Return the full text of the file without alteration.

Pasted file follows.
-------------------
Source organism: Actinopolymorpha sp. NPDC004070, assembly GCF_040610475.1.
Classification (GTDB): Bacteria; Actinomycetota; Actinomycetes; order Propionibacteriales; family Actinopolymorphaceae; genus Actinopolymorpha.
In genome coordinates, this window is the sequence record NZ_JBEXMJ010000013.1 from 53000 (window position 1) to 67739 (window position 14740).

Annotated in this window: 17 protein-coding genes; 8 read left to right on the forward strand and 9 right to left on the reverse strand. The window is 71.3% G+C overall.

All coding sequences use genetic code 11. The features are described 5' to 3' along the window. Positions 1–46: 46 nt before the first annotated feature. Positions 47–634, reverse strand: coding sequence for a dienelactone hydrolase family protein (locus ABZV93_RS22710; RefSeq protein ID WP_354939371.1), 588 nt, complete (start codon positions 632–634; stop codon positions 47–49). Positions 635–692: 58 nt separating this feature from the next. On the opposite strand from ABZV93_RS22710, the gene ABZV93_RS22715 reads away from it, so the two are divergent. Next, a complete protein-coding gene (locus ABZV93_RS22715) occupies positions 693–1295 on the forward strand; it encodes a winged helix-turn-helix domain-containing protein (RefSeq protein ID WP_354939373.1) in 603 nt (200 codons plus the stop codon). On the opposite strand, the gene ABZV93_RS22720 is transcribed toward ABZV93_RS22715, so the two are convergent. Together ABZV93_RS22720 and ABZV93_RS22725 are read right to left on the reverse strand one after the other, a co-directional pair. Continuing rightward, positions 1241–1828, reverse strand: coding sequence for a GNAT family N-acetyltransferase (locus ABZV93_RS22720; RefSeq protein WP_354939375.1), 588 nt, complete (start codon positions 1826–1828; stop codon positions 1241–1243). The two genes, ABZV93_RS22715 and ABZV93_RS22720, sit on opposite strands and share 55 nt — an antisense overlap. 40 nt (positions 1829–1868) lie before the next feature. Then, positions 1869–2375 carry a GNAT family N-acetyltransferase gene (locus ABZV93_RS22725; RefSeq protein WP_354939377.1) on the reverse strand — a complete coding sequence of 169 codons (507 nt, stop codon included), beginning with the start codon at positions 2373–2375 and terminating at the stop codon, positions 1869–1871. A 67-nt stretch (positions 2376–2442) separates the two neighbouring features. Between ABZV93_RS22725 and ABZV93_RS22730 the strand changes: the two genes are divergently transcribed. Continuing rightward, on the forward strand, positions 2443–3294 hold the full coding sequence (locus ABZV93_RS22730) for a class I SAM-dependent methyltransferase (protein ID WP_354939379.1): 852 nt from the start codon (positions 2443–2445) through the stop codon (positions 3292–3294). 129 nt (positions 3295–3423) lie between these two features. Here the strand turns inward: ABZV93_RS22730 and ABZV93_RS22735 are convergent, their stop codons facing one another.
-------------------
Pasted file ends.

Source organism: Actinopolymorpha sp. NPDC004070, assembly GCF_040610475.1.
Classification (GTDB): Bacteria; Actinomycetota; Actinomycetes; order Propionibacteriales; family Actinopolymorphaceae; genus Actinopolymorpha.
In genome coordinates, this window is the sequence record NZ_JBEXMJ010000013.1 from 53000 (window position 1) to 67739 (window position 14740).

Annotated in this window: 17 protein-coding genes; 8 read left to right on the forward strand and 9 right to left on the reverse strand. The window is 71.3% G+C overall.

All coding sequences use genetic code 11. The features are described 5' to 3' along the window. Positions 1–46: 46 nt before the first annotated feature. Positions 47–634, reverse strand: coding sequence for a dienelactone hydrolase family protein (locus ABZV93_RS22710; RefSeq protein ID WP_354939371.1), 588 nt, complete (start codon positions 632–634; stop codon positions 47–49). Positions 635–692: 58 nt separating this feature from the next. On the opposite strand from ABZV93_RS22710, the gene ABZV93_RS22715 reads away from it, so the two are divergent. Next, a complete protein-coding gene (locus ABZV93_RS22715) occupies positions 693–1295 on the forward strand; it encodes a winged helix-turn-helix domain-containing protein (RefSeq protein ID WP_354939373.1) in 603 nt (200 codons plus the stop codon). On the opposite strand, the gene ABZV93_RS22720 is transcribed toward ABZV93_RS22715, so the two are convergent. Together ABZV93_RS22720 and ABZV93_RS22725 are read right to left on the reverse strand one after the other, a co-directional pair. Continuing rightward, positions 1241–1828, reverse strand: coding sequence for a GNAT family N-acetyltransferase (locus ABZV93_RS22720; RefSeq protein WP_354939375.1), 588 nt, complete (start codon positions 1826–1828; stop codon positions 1241–1243). The two genes, ABZV93_RS22715 and ABZV93_RS22720, sit on opposite strands and share 55 nt — an antisense overlap. 40 nt (positions 1829–1868) lie before the next feature. Then, positions 1869–2375 carry a GNAT family N-acetyltransferase gene (locus ABZV93_RS22725; RefSeq protein WP_354939377.1) on the reverse strand — a complete coding sequence of 169 codons (507 nt, stop codon included), beginning with the start codon at positions 2373–2375 and terminating at the stop codon, positions 1869–1871. A 67-nt stretch (positions 2376–2442) separates the two neighbouring features. Between ABZV93_RS22725 and ABZV93_RS22730 the strand changes: the two genes are divergently transcribed. Continuing rightward, on the forward strand, positions 2443–3294 hold the full coding sequence (locus ABZV93_RS22730) for a class I SAM-dependent methyltransferase (protein ID WP_354939379.1): 852 nt from the start codon (positions 2443–2445) through the stop codon (positions 3292–3294). 129 nt (positions 3295–3423) lie between these two features. Here the strand turns inward: ABZV93_RS22730 and ABZV93_RS22735 are convergent, their stop codons facing one another.